We alerted the Regional Development Director, Brian Ramsey, and the Chairman to the possibility and opportunity to showcase in front of the widest national audience, our new company and our superior capabilities. Both pledged to do what was possible to make this a success. We knew that we needed the assistance of Head Office, because as a new operation, there were some skill sets that we simply have not yet developed.
Due to the ever-changing input of the various parties – the Government, the Police and the Marriott, details remained fluid until almost the last moment, being finalized only 6 days before the event. There was then a flurry of activity in Macoya to assemble the team that would execute on behalf of the company. The leadership component of the team consisted of Davis Douglas, Leon Chandler and Fergus Balbosa; the Honour Guard component was comprised of Desmond Bobb, Ria Lessey, Adrian Joseph, Kelvin Radix and Fabian Nexar.
The team arrived in the dead of night, just hours before their first assignment, the Ribbon Cutting ceremony. They were met on arrival by the General Manager of the Guyana operation Wayne Clarke, and briefed on the drive in from the airport; they were taken to the location to get an idea of what they would face when the sun came up.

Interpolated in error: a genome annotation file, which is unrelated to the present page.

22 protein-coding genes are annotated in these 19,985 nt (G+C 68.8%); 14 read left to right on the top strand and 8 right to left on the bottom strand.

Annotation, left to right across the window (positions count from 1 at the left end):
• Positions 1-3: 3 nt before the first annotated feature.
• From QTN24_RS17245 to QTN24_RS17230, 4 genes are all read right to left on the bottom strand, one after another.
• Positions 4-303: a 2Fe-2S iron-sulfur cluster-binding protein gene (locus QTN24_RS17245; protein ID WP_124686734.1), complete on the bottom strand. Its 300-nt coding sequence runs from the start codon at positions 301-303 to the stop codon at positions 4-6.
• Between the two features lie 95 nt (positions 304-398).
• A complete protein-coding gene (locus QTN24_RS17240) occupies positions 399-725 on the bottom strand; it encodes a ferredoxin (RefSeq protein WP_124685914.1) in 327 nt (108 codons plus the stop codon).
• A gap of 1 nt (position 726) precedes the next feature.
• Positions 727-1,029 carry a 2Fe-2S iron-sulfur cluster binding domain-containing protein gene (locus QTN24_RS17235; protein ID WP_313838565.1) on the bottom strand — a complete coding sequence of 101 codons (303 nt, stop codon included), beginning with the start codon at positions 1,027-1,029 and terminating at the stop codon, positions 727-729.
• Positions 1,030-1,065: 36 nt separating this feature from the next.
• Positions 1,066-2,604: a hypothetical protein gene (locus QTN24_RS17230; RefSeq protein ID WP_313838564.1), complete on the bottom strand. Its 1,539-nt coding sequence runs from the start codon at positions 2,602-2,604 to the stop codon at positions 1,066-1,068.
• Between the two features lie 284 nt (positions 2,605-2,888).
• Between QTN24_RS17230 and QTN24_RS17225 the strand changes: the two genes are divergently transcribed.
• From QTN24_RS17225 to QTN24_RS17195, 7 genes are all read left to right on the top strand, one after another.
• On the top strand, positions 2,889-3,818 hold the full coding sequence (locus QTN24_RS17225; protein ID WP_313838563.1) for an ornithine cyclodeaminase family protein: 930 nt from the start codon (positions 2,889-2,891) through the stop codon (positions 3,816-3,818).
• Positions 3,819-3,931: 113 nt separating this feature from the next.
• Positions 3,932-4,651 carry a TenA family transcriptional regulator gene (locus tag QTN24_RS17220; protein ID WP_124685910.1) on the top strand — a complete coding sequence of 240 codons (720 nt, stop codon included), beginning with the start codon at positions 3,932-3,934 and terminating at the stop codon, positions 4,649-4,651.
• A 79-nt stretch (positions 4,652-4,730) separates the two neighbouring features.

On the morning of 16th April, the local part of the contingent was in place at 0700hrs, as was to have been the Trinidad component. This was not to be as the hotel served them breakfast late and so their arrival was delayed. There was much nervousness as everyone, not least the hotel management, awaited their arrival; and even though they were yet to do anything, their arrival was nothing short of triumphal.
When the bus stopped and began to disgorge the occupants, there was a collective gasp that came from those witnessing the spectacle. There was a murmur as persons speculated about who these officers could be; no one had ever before seen private security officers in such magnificent regalia.